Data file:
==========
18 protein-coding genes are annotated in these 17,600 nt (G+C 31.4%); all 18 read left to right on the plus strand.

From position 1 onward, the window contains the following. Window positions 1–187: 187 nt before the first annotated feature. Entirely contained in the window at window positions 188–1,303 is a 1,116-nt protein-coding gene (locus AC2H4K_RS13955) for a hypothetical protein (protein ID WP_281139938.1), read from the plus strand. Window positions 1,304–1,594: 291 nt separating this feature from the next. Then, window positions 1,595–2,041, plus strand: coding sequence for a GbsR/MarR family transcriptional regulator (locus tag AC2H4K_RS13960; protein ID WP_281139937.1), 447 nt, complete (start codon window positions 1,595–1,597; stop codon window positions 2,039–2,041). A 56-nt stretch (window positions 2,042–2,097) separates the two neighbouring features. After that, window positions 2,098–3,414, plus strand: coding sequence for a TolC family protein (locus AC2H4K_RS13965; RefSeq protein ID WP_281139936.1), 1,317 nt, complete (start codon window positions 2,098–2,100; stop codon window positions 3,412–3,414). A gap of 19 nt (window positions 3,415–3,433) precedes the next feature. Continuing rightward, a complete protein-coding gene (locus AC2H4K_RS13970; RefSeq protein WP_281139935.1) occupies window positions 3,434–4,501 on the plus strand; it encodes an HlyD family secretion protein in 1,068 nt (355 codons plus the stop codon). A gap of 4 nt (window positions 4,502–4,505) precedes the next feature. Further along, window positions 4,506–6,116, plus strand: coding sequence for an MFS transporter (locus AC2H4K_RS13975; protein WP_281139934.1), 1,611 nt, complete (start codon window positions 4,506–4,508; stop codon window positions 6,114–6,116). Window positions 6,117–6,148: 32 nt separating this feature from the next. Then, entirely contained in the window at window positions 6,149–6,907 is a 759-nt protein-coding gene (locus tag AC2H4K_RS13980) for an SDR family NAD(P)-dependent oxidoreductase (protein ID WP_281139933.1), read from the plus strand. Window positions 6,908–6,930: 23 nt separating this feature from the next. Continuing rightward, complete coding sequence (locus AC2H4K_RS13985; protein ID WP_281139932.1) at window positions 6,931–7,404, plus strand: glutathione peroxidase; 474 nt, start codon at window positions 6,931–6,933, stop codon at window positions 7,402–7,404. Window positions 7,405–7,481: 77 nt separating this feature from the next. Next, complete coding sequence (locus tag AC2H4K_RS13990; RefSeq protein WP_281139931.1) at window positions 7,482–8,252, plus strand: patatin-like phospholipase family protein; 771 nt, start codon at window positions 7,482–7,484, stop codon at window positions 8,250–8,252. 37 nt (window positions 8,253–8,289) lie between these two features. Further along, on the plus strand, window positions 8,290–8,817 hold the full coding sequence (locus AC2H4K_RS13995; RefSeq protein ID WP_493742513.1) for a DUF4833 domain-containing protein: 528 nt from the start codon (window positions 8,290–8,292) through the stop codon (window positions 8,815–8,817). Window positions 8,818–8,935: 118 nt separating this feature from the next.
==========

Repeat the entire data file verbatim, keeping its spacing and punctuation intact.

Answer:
18 protein-coding genes are annotated in these 17,600 nt (G+C 31.4%); all 18 read left to right on the plus strand.

From position 1 onward, the window contains the following. Window positions 1–187: 187 nt before the first annotated feature. Entirely contained in the window at window positions 188–1,303 is a 1,116-nt protein-coding gene (locus AC2H4K_RS13955) for a hypothetical protein (protein ID WP_281139938.1), read from the plus strand. Window positions 1,304–1,594: 291 nt separating this feature from the next. Then, window positions 1,595–2,041, plus strand: coding sequence for a GbsR/MarR family transcriptional regulator (locus tag AC2H4K_RS13960; protein ID WP_281139937.1), 447 nt, complete (start codon window positions 1,595–1,597; stop codon window positions 2,039–2,041). A 56-nt stretch (window positions 2,042–2,097) separates the two neighbouring features. After that, window positions 2,098–3,414, plus strand: coding sequence for a TolC family protein (locus AC2H4K_RS13965; RefSeq protein ID WP_281139936.1), 1,317 nt, complete (start codon window positions 2,098–2,100; stop codon window positions 3,412–3,414). A gap of 19 nt (window positions 3,415–3,433) precedes the next feature. Continuing rightward, a complete protein-coding gene (locus AC2H4K_RS13970; RefSeq protein WP_281139935.1) occupies window positions 3,434–4,501 on the plus strand; it encodes an HlyD family secretion protein in 1,068 nt (355 codons plus the stop codon). A gap of 4 nt (window positions 4,502–4,505) precedes the next feature. Further along, window positions 4,506–6,116, plus strand: coding sequence for an MFS transporter (locus AC2H4K_RS13975; protein WP_281139934.1), 1,611 nt, complete (start codon window positions 4,506–4,508; stop codon window positions 6,114–6,116). Window positions 6,117–6,148: 32 nt separating this feature from the next. Then, entirely contained in the window at window positions 6,149–6,907 is a 759-nt protein-coding gene (locus tag AC2H4K_RS13980) for an SDR family NAD(P)-dependent oxidoreductase (protein ID WP_281139933.1), read from the plus strand. Window positions 6,908–6,930: 23 nt separating this feature from the next. Continuing rightward, complete coding sequence (locus AC2H4K_RS13985; protein ID WP_281139932.1) at window positions 6,931–7,404, plus strand: glutathione peroxidase; 474 nt, start codon at window positions 6,931–6,933, stop codon at window positions 7,402–7,404. Window positions 7,405–7,481: 77 nt separating this feature from the next. Next, complete coding sequence (locus tag AC2H4K_RS13990; RefSeq protein WP_281139931.1) at window positions 7,482–8,252, plus strand: patatin-like phospholipase family protein; 771 nt, start codon at window positions 7,482–7,484, stop codon at window positions 8,250–8,252. 37 nt (window positions 8,253–8,289) lie between these two features. Further along, on the plus strand, window positions 8,290–8,817 hold the full coding sequence (locus AC2H4K_RS13995; RefSeq protein ID WP_493742513.1) for a DUF4833 domain-containing protein: 528 nt from the start codon (window positions 8,290–8,292) through the stop codon (window positions 8,815–8,817). Window positions 8,818–8,935: 118 nt separating this feature from the next.